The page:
Today's blog in a part of the Dog Agility Bloggers Event on Mental Management!  Here is the first article, The How To Guide for Multiple Personalities.  Here is the link to my dog's mental management, Dr. Jeckle and Mr. Hyde - How my dog and I get ready for our run!

The mental game is a journey.  It helps to know that you may never arrive at the perfect destination!

I am always trying to improve my mental game at trials.  I have made a lot of progress, but there is always more work to be done.  I don't really get nervous anymore at local trials and find that I enjoy myself most of the time (there are exceptions).  But at really, really big events nerves play more of a factor.  I am not going to talk about how to control nerves (see list in the "How To" guide for multiple personalities).  What I want to focus on is "focus".  The mental game of rehearsing my run, and writing this is yet another way for me to improve upon this.

I find that visualizing my run is intensely helpful.   It does a number of things for me.  It helps me relax, it reduces my handler errors, increases my confidence on parts of the course that would otherwise be 'iffy in my mind, and helps me plan better cues for my dog. 

Cynosport 2012 - "In the hole"

When I pick up the course maps in the morning I try to look at all the runs quickly, prioritize which I need to review first.  When I am looking at the course map for the first time I am trying to make some preliminary handling decisions.  There might be a section or two where there are a couple of options.  I will decide those in the walk-through.  If I have some down time after this I will begin to mentally walk through the course as if I am running it with my dog.  Yep, I look like the crazy person on the side lines "air" rehearsing my run!  My objectives are to build muscle memory, picture exactly where my dog and I are on course at all times, and to rehearse the verbal cues that I will be giving.  I try to get very detailed, down to exact where the dog's feet are when I start my cues.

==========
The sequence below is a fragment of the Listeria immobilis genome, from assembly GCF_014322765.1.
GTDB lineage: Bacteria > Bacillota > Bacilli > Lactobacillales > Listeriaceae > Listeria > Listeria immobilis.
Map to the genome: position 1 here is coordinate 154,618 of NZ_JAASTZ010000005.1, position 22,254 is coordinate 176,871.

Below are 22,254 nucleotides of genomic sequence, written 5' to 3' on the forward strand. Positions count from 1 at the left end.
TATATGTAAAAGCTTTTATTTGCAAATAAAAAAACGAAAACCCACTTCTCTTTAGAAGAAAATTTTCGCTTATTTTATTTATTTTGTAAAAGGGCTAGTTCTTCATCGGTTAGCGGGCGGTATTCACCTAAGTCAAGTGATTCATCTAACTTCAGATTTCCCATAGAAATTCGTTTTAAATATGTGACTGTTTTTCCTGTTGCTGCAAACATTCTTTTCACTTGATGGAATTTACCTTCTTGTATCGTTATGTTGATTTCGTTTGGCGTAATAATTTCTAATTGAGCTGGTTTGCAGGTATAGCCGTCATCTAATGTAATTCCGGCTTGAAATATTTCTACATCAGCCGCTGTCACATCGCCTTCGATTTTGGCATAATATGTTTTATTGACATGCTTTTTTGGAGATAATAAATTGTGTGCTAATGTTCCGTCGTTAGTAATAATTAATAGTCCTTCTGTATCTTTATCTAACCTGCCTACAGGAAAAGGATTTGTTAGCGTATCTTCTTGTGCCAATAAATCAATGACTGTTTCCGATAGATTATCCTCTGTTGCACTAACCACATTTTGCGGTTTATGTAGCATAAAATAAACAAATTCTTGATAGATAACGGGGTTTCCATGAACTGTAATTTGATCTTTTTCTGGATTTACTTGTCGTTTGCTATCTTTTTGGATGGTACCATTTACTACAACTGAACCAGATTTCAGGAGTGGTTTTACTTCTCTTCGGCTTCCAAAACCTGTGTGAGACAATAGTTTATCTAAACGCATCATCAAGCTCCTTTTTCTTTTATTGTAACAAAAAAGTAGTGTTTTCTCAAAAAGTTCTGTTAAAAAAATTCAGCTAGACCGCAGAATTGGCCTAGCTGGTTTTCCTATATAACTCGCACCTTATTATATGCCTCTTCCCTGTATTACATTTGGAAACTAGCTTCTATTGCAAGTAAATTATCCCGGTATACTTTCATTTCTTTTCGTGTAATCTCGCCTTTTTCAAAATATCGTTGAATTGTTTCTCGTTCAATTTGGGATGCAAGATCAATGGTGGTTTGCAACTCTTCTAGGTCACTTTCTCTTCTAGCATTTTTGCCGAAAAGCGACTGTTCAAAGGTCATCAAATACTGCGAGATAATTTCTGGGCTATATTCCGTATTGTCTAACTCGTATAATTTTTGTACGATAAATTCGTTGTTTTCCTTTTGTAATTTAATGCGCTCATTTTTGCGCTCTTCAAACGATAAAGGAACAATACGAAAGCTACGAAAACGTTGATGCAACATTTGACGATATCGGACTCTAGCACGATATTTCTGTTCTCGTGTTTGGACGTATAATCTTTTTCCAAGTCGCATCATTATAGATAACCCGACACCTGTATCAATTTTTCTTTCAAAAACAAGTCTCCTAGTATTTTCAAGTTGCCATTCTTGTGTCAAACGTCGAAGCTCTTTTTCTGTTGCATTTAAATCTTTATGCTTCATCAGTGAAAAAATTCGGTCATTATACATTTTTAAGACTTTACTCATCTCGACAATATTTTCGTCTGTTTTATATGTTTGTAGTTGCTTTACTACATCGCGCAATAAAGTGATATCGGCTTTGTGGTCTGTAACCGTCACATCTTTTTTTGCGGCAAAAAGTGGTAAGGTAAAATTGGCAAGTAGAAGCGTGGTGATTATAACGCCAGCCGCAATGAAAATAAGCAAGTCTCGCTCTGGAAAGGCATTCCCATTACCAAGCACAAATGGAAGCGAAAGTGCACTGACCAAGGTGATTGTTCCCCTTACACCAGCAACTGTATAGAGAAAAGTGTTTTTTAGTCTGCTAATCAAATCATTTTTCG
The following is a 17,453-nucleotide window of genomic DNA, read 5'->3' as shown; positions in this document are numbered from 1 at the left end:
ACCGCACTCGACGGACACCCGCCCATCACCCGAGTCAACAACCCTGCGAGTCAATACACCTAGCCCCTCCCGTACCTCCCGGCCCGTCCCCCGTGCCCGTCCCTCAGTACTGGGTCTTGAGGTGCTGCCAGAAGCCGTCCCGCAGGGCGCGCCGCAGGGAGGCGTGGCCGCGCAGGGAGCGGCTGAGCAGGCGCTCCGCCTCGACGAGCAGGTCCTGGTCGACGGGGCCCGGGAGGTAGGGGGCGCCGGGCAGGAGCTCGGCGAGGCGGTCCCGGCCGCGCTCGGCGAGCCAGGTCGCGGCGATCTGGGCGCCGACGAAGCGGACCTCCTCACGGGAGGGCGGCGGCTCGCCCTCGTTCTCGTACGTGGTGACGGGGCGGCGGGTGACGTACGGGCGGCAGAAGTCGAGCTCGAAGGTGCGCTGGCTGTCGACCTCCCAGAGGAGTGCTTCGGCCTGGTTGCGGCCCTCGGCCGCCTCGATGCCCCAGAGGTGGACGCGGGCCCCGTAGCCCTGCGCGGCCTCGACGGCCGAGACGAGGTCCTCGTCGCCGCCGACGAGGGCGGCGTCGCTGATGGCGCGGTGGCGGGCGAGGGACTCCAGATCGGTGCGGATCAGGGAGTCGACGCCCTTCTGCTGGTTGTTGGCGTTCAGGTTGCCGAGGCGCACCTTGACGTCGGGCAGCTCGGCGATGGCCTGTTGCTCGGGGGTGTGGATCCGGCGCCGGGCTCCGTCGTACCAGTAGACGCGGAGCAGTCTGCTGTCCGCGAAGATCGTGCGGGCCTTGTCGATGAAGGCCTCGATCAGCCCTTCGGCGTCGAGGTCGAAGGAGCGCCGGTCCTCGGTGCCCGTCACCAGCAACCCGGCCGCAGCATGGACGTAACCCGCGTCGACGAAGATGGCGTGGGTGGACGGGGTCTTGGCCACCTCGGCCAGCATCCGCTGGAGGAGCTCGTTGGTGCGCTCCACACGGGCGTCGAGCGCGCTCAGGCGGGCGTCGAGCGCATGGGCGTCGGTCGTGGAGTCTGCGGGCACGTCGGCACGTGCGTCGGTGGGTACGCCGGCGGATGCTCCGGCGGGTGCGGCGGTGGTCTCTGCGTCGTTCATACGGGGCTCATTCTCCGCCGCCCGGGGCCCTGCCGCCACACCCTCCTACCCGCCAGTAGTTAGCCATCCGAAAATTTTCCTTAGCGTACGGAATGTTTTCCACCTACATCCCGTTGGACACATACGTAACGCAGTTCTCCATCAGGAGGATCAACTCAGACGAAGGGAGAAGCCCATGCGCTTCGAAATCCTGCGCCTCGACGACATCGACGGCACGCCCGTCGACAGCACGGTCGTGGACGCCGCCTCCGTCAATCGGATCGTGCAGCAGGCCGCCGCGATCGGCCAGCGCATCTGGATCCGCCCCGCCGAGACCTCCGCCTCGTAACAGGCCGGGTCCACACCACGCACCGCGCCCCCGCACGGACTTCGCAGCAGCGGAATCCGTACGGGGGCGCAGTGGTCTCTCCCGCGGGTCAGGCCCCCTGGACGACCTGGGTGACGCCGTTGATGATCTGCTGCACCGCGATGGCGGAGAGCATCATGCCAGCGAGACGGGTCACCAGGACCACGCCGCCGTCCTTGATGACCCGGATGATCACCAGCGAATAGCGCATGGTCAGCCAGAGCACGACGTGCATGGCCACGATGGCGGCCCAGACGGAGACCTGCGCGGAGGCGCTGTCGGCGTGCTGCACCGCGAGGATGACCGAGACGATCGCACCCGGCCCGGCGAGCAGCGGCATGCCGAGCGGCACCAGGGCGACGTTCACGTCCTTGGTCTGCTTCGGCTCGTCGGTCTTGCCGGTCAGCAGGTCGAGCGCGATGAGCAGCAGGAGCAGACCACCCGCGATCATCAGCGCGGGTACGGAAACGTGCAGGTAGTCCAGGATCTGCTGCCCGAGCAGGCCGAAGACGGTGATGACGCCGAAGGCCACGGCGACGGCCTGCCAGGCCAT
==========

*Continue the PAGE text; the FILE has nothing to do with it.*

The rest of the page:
When I walk the course the first time I walk my dog's path.  It is amazingly helpful for me.  I can spot what the dog sees (off courses), pay attention to how my weight shifts, it tells me how big of a lead change my dog will need.  Also, walking his/her path tells me if my dog needs to be in extension/relative extension/collection.  This all confirms my handling decisions.  Then I switch quickly to rehearsing my actual run on course.  I get in as many reps as possible in the time allowed.

Assuming that I have time between the walk-through and my run I do more rehearsing of my run.   I pay attention to how I am breathing.  I pay attention to how relaxed I am.  I must rehearse the relaxation as well!

When I am about ready to enter the ring, I try to smile and feel the love of the game!

The "How To" guide for Multiple Personalities

Today's blog in a part of the Dog Agility Bloggers Event on Mental Management!

My first reaction was "Holy Cow" this topic is so big.  My second reaction was "Holy Cow the more I think about this topic, the bigger it gets!"

The two aspects of this topic that I am intensely interested in are: 1) the dog's mental game, from ~3 minutes before the run to post run  2) My mental game when I pick up the course maps, right after my walk-throughs, and from ~3 before the run through post run.

Enjoy the Ride

But, let me be honest for a moment.  There are lots of tools to help with my mental game, but none hold a candle to the following list.  These are the things that help me relax and get in the zone better than any other:
  • I always remember it is a time that I have carved out in my life to play with my dogs.  I keep it special to my heart.
  • I try to enter the ring and leave the ring with a smile on my face and love in my heart for my dogs.  My dogs and I do agility because we love to play together.
  • Breath deeply and enjoy the ride.  Every run is part of the journey!
So, back to the heady discussion of the mental game...

For those of you who want to read about my mental game, Rehersals!.

If you want to read how I help my dogs get in the zone, you can read Dr. Jeckle and Mr. Hyde - How my dog and I get ready for our run!.

Both of those articles were written for this event, however I need to be in two different places mentally to get them written.

Agility is a complicated game mentally.  The mental dynamics are unparalleled to my time as a musician.  As a musician I only had to worry about me!  Getting myself into the zone.

Agility you have to worry about yourself, your dog, switching between your dogs and always being the person that you want to be and who your dogs need you to be!